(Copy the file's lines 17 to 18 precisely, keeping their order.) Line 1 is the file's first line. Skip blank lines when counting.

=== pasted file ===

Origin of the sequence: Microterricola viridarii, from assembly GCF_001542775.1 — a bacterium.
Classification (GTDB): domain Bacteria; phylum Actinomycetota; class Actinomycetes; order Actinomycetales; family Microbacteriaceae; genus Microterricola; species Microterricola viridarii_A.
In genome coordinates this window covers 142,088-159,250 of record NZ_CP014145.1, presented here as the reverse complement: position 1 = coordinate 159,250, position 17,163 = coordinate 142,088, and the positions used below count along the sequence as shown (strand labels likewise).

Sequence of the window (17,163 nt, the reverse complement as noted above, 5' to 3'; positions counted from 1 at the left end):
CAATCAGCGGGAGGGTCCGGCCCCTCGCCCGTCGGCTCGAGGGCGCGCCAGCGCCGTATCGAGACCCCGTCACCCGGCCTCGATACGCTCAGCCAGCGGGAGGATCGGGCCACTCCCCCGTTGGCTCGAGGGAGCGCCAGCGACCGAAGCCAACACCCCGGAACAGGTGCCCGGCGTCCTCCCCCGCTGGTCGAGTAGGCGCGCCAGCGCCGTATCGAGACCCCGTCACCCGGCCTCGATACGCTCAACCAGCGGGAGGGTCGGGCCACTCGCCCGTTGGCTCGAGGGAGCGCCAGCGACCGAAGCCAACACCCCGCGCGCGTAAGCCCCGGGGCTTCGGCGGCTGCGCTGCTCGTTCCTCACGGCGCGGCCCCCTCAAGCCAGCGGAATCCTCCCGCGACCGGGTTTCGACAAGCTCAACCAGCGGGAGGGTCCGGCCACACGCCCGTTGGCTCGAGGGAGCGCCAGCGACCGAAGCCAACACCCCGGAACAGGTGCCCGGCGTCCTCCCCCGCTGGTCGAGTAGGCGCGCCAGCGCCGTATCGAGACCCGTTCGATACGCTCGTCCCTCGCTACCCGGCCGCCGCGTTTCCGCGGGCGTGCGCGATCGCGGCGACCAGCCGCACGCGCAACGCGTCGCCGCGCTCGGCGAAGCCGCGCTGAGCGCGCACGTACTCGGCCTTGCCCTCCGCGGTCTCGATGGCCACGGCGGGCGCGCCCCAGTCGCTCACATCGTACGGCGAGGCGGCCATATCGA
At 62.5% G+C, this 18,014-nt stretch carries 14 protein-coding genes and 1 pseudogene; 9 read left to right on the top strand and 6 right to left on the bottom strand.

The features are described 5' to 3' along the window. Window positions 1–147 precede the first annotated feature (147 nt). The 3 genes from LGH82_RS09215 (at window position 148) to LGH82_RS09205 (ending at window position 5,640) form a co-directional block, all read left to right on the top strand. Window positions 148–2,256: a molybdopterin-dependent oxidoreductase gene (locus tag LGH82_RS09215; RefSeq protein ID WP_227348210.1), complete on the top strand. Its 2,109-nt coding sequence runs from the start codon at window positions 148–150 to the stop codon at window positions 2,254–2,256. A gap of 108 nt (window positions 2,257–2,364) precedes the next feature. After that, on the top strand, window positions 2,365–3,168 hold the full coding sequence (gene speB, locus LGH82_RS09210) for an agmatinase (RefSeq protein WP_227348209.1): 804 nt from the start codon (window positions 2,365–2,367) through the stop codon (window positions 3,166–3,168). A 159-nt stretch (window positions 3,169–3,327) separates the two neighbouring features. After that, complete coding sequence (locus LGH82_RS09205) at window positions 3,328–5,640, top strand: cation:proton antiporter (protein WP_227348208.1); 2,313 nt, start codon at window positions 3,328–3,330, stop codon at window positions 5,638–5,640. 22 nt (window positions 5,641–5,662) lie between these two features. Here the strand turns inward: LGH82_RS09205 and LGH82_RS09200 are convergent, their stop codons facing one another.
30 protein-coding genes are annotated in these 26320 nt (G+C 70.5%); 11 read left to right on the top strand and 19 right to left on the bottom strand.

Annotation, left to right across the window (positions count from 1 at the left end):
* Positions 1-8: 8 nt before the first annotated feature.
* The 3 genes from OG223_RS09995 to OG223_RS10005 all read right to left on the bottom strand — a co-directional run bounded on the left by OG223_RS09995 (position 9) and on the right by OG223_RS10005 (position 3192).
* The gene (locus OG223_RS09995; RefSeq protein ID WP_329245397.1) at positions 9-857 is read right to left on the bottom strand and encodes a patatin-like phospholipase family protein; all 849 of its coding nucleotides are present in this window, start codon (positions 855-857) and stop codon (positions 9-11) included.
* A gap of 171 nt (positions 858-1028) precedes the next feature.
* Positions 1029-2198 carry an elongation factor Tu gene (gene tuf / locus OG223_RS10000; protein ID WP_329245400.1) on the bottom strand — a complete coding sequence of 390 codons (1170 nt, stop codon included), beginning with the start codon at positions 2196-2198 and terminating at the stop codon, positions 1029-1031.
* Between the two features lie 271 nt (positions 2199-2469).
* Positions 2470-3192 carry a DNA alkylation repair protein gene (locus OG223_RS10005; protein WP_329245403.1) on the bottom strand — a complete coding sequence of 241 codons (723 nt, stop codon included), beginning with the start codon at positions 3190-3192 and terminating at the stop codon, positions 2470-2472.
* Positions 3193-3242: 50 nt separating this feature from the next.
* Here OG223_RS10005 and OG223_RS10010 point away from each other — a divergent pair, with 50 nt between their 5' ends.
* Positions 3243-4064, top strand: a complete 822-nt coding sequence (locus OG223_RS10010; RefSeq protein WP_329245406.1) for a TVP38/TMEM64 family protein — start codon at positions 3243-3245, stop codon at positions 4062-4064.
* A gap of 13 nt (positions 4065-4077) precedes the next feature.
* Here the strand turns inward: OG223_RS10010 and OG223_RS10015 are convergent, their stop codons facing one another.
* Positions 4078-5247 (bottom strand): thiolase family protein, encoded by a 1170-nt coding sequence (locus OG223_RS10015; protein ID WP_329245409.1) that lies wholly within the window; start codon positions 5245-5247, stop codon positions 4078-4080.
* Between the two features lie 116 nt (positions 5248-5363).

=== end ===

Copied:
* Positions 3193-3242: 50 nt separating this feature from the next.
* Here OG223_RS10005 and OG223_RS10010 point away from each other — a divergent pair, with 50 nt between their 5' ends.